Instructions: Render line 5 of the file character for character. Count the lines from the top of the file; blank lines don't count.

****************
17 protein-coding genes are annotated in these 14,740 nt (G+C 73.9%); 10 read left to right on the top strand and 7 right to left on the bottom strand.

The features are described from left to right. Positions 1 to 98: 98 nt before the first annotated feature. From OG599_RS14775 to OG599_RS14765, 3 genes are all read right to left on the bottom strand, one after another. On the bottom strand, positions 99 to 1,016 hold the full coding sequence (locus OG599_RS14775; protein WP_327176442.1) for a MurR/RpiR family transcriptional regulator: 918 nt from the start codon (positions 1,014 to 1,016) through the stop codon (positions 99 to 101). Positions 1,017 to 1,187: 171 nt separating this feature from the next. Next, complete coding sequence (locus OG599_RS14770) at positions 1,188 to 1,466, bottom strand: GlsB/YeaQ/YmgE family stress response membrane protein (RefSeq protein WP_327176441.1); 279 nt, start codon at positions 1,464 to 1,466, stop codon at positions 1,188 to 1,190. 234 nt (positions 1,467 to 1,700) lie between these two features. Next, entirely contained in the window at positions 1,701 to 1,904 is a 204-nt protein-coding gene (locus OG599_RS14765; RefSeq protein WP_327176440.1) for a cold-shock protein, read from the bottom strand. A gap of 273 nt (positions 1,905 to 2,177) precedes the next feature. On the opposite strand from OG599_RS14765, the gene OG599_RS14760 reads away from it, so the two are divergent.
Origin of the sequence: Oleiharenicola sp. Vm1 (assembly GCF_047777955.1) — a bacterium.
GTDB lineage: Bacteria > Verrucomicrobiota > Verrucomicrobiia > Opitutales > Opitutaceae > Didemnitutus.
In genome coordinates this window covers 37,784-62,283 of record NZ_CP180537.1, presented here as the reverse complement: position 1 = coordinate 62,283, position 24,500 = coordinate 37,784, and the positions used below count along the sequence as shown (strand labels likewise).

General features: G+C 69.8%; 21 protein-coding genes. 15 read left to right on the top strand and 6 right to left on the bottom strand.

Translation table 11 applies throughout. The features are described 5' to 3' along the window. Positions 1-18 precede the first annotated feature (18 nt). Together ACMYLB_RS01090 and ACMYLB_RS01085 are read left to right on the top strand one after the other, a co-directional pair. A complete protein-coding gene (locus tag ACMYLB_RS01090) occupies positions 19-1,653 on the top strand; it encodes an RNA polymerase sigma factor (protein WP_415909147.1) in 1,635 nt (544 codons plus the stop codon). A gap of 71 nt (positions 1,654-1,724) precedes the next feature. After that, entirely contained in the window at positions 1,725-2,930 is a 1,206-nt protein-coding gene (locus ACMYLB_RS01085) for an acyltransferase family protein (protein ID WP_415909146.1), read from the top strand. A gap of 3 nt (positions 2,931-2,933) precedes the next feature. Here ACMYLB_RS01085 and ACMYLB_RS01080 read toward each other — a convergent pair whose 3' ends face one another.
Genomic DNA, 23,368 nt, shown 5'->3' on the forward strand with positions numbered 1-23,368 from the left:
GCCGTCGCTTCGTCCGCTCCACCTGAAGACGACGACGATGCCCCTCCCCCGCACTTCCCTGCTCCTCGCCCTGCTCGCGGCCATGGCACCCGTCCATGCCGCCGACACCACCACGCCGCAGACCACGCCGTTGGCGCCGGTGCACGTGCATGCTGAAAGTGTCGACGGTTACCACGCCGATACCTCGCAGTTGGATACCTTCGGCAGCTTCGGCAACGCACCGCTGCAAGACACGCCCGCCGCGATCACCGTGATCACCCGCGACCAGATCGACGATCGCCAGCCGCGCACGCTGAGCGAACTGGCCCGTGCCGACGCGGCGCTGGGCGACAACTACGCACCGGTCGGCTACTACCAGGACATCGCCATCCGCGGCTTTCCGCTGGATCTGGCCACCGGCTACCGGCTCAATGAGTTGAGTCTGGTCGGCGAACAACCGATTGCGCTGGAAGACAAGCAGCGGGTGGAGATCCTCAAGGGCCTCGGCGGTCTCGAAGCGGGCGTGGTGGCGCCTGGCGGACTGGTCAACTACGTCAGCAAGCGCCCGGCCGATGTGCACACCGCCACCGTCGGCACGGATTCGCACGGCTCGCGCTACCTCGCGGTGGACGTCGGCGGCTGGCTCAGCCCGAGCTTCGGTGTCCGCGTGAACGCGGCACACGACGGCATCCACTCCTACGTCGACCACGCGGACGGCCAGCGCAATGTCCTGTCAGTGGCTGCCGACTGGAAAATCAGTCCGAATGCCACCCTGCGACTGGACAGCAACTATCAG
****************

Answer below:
In genome coordinates this window covers 37,784-62,283 of record NZ_CP180537.1, presented here as the reverse complement: position 1 = coordinate 62,283, position 24,500 = coordinate 37,784, and the positions used below count along the sequence as shown (strand labels likewise).